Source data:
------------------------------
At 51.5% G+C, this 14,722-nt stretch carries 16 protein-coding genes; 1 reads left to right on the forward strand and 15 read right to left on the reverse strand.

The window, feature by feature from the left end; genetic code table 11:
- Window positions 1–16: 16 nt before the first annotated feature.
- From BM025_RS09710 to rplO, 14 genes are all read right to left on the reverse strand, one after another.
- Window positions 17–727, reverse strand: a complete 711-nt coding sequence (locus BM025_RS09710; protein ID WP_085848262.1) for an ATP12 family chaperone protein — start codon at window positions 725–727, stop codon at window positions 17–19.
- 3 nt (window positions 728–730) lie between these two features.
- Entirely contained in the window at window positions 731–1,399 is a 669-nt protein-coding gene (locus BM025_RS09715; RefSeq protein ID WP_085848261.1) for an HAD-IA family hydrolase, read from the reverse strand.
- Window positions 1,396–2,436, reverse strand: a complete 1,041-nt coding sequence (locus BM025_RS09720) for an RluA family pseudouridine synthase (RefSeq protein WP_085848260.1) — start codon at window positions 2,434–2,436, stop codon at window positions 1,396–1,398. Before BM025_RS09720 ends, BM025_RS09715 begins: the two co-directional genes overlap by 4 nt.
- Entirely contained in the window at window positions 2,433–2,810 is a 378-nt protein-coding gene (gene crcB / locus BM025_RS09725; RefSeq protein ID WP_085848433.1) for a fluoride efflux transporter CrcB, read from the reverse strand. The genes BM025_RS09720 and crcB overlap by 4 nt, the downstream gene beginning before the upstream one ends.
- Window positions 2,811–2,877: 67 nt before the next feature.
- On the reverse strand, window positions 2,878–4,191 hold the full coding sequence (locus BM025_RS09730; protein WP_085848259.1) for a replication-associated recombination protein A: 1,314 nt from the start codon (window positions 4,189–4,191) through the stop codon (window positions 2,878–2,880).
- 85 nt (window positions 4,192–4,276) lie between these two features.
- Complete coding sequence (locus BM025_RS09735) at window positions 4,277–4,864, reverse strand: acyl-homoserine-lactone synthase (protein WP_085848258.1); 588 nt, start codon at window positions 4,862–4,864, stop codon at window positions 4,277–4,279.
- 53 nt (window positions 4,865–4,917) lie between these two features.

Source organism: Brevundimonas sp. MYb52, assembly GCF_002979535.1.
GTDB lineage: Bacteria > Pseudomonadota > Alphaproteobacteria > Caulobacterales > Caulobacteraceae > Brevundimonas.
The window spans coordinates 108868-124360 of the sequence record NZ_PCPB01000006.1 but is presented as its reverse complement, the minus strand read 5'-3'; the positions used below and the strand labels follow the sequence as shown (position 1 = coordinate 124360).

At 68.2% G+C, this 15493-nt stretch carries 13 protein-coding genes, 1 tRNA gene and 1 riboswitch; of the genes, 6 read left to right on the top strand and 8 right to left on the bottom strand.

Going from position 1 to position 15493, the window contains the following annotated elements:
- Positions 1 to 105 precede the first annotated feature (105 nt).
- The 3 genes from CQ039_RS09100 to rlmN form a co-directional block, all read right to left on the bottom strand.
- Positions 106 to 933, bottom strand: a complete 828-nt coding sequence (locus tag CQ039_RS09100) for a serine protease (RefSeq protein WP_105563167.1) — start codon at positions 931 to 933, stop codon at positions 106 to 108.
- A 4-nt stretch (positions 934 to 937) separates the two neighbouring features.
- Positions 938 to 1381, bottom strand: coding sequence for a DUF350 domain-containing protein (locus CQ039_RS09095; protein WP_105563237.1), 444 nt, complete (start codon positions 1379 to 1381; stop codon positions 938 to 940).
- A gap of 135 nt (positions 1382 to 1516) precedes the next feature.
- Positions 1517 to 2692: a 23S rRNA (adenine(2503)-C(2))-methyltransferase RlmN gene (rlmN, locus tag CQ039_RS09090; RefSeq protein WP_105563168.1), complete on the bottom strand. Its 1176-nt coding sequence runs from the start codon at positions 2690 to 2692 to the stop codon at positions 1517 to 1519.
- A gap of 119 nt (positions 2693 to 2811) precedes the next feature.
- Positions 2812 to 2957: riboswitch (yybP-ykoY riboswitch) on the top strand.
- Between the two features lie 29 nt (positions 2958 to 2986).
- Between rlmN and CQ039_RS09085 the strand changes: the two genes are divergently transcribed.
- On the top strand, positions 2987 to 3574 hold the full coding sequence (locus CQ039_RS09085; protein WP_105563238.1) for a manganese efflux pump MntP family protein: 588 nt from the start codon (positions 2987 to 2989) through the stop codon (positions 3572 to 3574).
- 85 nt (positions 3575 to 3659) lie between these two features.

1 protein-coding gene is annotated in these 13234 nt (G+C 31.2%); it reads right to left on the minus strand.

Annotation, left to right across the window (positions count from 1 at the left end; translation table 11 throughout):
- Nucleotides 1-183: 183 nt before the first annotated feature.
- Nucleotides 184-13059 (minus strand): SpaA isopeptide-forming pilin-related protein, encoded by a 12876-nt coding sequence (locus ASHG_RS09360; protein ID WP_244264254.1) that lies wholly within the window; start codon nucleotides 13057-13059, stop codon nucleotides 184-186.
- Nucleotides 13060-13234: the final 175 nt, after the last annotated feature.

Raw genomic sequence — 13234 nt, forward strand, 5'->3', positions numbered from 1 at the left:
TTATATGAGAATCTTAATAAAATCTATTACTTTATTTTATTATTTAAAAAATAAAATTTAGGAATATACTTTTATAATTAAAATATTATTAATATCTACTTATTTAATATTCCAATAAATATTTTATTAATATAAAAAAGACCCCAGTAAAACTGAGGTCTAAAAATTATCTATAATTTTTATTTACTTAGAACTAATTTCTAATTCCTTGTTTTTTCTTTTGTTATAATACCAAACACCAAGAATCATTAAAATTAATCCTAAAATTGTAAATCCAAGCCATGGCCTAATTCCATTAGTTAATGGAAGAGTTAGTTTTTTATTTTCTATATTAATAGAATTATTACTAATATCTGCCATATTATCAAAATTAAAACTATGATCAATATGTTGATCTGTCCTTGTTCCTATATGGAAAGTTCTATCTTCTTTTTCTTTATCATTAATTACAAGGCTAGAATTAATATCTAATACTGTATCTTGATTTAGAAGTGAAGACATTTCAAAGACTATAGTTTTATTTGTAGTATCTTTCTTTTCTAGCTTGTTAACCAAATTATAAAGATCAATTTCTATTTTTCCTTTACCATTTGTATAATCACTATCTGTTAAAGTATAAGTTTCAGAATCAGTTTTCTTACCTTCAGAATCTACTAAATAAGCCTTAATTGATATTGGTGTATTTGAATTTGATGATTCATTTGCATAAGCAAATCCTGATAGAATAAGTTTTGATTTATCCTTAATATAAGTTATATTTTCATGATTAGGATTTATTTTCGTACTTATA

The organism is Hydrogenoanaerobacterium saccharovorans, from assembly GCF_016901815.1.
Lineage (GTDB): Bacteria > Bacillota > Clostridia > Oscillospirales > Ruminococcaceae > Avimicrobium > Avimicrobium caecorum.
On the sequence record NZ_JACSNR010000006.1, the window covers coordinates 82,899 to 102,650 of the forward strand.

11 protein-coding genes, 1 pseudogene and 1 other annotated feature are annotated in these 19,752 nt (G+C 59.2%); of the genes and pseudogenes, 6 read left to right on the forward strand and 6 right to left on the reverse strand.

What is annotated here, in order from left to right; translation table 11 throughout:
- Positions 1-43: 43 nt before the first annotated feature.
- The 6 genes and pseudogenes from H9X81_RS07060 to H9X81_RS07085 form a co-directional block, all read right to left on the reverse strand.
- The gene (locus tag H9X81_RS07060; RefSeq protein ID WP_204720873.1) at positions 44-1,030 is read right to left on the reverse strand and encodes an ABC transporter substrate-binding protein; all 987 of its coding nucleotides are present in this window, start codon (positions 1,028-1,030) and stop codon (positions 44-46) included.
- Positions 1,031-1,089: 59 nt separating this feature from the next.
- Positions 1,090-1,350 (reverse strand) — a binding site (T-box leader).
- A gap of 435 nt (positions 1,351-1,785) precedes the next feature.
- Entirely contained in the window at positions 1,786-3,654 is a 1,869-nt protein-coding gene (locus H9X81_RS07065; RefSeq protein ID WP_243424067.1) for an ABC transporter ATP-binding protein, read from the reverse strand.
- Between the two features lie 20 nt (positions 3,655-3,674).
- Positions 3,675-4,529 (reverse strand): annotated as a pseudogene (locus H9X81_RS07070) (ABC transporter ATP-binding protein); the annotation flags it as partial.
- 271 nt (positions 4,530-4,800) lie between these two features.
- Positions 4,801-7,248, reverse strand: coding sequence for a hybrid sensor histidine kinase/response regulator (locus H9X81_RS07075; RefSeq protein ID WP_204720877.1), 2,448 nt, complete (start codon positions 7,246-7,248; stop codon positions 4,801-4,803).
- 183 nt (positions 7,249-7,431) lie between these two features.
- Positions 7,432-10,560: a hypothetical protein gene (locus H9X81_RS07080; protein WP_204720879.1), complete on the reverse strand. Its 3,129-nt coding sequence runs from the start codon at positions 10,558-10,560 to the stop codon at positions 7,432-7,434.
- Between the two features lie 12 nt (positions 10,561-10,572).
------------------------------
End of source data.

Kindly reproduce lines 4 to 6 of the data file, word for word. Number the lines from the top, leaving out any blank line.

- From BM025_RS09710 to rplO, 14 genes are all read right to left on the reverse strand, one after another.
- Window positions 17–727, reverse strand: a complete 711-nt coding sequence (locus BM025_RS09710; protein ID WP_085848262.1) for an ATP12 family chaperone protein — start codon at window positions 725–727, stop codon at window positions 17–19.
- 3 nt (window positions 728–730) lie between these two features.